The role of the audiologist in aural rehabilitation services on behalf of older adults with hearing impairment is expanding, just as our knowledge of hearing in aging likewise expands . In the past, audiologists generally found that they could not do as much as they desired to assist their older patients in acoustic design modifications to alleviate or prevent environmental interference in communication. This was, in part, probably a result of a lack of academic preparation in the area of environmental design. Training in that area has, in most instances, not been generally available in the majority of preparatory programs. This lack of information has restricted audiology students from learning about an important service that can improve the communicative efficiency of many older adults with impaired hearing function.
Rather than letting colleagues continue to rely on a "seat of the pants" approach to environmental design, this editorial will introduce the concepts and principles of environmental design that take into account aspects of hearing impairment in older adults, including design concepts and the physiological bases for those design considerations.
AUDITORY CHANGES IN AGING
The complexities involved in the peripheral and central nervous system (CNS) auditory components of presbycusis, along with the compounding effects of the auditory environment, can negatively influence an older adult's ability to communicate in their frequented listening environments. Many public and private listening environments play havoc with aging peripheral and CNS auditory systems. Adults who, at an earlier age, may have noted only some difficulty in specific degraded listening environments may now be experiencing frustrating difficulty. They may blame the difficulties on the speaker, when the problem might be the reverberant characteristics of the meeting room, the anechoic environment of their home, or auditory distractions. These older adults with hearing impairment might begin to avoid places where they would otherwise like to be, increasing their social isolation. Changes in both the peripheral and CNS auditory systems can occur in conjunction with advancing age. The following classic example presents a concise summary of the insidiousness of those changes:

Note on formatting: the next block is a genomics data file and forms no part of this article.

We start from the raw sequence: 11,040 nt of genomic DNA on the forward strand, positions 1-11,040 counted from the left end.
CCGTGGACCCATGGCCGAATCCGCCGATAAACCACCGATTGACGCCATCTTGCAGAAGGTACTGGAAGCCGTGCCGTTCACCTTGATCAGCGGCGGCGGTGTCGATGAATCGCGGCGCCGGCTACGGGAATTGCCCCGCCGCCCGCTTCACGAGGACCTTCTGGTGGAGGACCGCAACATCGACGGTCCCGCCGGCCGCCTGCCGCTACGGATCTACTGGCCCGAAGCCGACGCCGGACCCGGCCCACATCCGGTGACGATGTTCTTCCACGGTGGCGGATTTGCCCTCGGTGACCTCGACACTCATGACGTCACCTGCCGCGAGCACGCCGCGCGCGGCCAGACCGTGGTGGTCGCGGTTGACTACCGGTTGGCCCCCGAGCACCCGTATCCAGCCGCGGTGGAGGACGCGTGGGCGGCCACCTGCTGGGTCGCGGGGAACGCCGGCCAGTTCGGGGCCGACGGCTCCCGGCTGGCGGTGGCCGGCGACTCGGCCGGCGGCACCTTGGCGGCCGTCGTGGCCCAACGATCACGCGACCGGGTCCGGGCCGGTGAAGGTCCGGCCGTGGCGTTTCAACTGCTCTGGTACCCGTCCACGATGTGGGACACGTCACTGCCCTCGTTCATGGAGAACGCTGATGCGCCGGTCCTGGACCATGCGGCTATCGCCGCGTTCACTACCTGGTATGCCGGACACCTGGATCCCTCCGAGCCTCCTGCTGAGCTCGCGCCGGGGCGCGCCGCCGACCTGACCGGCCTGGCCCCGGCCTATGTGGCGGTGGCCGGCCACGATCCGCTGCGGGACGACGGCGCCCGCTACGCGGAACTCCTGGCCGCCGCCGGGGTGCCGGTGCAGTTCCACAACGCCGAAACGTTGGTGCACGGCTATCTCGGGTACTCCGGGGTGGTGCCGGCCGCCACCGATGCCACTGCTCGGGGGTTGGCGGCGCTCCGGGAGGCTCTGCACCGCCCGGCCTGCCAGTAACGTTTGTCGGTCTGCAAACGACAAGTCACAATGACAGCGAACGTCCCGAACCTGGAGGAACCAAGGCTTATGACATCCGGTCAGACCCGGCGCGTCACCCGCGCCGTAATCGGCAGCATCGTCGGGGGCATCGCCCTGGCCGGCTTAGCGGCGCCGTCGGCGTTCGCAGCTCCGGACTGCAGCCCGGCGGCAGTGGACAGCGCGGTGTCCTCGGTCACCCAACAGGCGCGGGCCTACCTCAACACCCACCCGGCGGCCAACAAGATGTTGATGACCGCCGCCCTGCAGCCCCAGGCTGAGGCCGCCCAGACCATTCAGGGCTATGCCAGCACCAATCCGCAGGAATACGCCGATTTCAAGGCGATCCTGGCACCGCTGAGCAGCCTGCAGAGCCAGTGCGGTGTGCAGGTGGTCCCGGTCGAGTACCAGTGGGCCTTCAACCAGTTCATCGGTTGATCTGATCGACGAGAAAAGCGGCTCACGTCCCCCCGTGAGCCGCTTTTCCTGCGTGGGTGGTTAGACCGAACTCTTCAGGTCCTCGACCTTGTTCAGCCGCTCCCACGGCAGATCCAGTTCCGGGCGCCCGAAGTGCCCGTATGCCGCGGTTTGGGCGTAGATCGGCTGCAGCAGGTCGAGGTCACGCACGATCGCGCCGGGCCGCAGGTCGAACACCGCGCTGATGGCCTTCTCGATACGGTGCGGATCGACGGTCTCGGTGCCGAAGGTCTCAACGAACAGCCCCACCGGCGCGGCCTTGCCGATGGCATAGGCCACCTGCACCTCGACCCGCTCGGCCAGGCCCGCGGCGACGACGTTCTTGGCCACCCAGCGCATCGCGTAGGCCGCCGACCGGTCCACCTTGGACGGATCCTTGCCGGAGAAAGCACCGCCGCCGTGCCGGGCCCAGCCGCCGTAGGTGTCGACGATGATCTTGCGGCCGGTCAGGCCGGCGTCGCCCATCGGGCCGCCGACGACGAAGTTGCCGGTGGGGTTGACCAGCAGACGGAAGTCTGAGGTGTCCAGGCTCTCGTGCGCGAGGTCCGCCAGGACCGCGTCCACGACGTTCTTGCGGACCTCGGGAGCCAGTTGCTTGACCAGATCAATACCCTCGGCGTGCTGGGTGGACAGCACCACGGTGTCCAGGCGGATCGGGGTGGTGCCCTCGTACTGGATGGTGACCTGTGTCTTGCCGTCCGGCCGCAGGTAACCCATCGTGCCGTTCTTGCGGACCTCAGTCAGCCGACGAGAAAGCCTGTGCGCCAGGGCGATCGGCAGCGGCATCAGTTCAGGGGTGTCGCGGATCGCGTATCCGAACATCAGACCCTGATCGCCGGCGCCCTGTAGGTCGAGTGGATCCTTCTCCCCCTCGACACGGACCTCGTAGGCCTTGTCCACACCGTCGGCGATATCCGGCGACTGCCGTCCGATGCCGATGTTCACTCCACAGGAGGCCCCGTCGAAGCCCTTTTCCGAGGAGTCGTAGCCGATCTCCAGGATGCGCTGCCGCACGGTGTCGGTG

"Unlike Dr. Oliver Wendell Holmes' New England Deacon who built the wonderful one-horse shay, the architect of the cochlea did not design it to give perfect service for 'a hundred years to a day,' or even for the traditional three-score-and-ten. Its condition in old age, however, seldom represents the effects of aging alone, but rather the accumulative, combined assaults of noise and drugs, as well as time." [2, p. 139]
Many older adults experience a gradual decline in the CNS auditory system's ability to process the acoustic complexities of speech with the speed and accuracy that they possessed in their younger years. If the slightest decline in speed and precision at the level of the brain stem and/or auditory cortex needed to process the acoustic and linguistic components of speech is noted and if that decline in speed of processing is coupled with a peripheral hearing loss in the higher frequency phonemes of speech, which is typical of older adults, then the difficulties that they can experience in hearing and understanding speech will be compounded.
Peripheral Auditory System
The peripheral auditory system's functioning declines regularly over time. A person's lifestyle, noise exposure, heredity, diet, state of cardiovascular health, and other variables can result in some degree of negative change within the cochlea, with an accompanying sensorineural hearing loss--a gradually progressive sensorineural hearing loss that typically involves the higher frequencies. Since approximately two-thirds of American English phonemes possess important high-frequency acoustic components, a hearing loss that primarily involves a decline in the higher frequencies can negatively affect speech understanding. …